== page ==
Bringing Home Baby

Tips on Sibling Rivalry



Whether you’re expanding the brood from one to two or three to five, the family dynamic will change. While you may not be able to quash completely the sibling rivalry that may occur, you can alleviate possible tensions along the way.

Talk it out. Consistent communication is key to building a healthy sibling foundation. As parenting guru Adele Faber says, “What isn’t expressed outwardly just goes into the
subconscious. We can’t banish feelings. Parents do a great service to their children by helping them name the full range of their feelings: worried, jealous, sad, lonely, confused.” Allow them to express their emotions and help talk them through it.

Include them. There are many ways this can be done, depending on your children’s ages and your comfort level. You could bring them to your OB appointments so they can hear the baby’s heartbeat. They also could assist in picking out special toys or clothes for the baby. Olathe mom of two Jennifer Adamous says, “We took our daughter to the hospital with us, and she witnessed the entire labor and delivery. She was almost 2 at the time, and you should’ve seen how wide her eyes got  then he came out. Dad was there to hold her and help her understand what was happening.”

Establish a connection early on. Often when another child is born, the firstborn may feel as if her space within the family is being intruded upon. During pregnancy, act as a liaison between the two. When the baby kicks, bring your older child over to feel it. Tell her stories and show her pictures of when she was a baby. Another great way to strengthen the bond is to have the baby give to the older sibling. Olathe mom of two Piper Organ says, “Our baby brought some small gifts for the older sibling, items like puzzles and books. When our older was feeling sad or left out, we’d pull out a gift from the baby to cheer them up.”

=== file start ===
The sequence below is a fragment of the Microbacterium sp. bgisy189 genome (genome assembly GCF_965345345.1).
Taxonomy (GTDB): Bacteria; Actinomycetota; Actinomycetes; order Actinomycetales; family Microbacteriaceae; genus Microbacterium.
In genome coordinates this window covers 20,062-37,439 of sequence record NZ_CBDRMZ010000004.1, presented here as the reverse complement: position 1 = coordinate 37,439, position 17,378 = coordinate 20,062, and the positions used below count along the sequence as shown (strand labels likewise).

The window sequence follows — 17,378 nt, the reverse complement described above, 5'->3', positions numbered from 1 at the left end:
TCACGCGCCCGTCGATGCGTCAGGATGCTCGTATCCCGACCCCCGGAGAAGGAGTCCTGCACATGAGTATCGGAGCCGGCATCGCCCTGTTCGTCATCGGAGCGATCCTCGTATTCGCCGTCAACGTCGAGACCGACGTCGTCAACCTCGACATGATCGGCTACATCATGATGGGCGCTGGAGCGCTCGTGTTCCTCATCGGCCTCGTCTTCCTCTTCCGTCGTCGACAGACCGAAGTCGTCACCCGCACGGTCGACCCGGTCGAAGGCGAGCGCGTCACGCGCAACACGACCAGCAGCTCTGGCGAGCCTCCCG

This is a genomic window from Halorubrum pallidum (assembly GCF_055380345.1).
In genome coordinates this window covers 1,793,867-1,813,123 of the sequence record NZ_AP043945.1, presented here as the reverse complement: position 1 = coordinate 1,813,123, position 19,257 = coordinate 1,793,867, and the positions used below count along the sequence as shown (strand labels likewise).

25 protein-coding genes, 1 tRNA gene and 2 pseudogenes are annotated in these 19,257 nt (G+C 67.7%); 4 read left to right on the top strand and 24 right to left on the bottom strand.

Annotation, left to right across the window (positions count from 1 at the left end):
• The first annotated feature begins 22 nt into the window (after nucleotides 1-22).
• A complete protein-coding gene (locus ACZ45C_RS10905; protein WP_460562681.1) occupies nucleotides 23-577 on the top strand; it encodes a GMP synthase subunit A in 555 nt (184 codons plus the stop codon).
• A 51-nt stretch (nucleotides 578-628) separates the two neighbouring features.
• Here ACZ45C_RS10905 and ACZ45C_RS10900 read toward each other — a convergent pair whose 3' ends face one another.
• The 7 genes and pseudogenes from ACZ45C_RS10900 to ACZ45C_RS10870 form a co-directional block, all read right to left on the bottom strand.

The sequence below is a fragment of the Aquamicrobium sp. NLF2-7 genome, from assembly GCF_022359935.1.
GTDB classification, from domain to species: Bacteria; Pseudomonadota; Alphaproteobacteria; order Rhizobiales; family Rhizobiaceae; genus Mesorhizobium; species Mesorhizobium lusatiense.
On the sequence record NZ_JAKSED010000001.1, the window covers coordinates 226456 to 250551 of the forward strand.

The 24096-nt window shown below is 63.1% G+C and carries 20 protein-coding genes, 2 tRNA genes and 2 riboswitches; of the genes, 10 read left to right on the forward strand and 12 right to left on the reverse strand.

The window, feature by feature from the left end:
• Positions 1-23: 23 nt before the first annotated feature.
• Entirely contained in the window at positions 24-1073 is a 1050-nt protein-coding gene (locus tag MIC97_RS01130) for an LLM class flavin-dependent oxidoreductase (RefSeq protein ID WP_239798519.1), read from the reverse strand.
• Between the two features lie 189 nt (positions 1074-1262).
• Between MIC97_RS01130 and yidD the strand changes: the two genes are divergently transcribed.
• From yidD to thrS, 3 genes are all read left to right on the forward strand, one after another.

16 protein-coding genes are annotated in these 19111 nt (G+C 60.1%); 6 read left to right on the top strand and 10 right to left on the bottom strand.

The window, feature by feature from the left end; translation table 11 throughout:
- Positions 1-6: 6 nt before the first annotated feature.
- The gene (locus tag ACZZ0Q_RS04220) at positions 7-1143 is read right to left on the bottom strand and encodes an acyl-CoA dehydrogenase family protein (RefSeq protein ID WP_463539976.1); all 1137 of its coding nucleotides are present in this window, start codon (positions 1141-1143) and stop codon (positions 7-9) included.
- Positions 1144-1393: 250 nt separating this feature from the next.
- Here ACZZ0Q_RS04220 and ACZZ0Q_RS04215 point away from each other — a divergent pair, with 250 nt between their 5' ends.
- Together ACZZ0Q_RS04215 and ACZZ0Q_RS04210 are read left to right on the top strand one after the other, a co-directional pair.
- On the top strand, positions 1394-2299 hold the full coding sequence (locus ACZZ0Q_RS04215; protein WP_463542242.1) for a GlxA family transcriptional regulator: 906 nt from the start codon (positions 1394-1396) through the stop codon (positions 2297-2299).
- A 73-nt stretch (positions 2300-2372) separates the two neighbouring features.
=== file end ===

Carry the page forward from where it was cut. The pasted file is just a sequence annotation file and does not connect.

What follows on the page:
Be honest. According to an article on Parents.com, it may be tempting to discuss only the positive aspects of having another baby, but ultimately you’re doing a disservice to the older child. “Don’t create false expectations. If you tell your child the baby will be his playmate, he’ll be mighty disappointed when she does little but sleep, cry and feed for the first year.” Let your older child know it will be a lot of work at first. The new baby will require a lot of attention, but that doesn’t mean you don’t love him any less. Being honest up front will help him adjust later on when the baby comes home.

Sometimes despite your best efforts, sibling rivalry will still occur. It’s a normal, healthy part of growing up within a family. We occasionally fight. We laugh, we cry, we live in close quarters with people that are similar and yet so different from us. It’s a lifelong learning experience that helps guide us in interactions with others outside of the family unit. At the root of it all anyway is love. And that trumps everything.

Jennifer Bosse is a former Kansas City mom. She now lives in Charleston, SC, with her husband, two sons and her three very crazy but amazing siblings.

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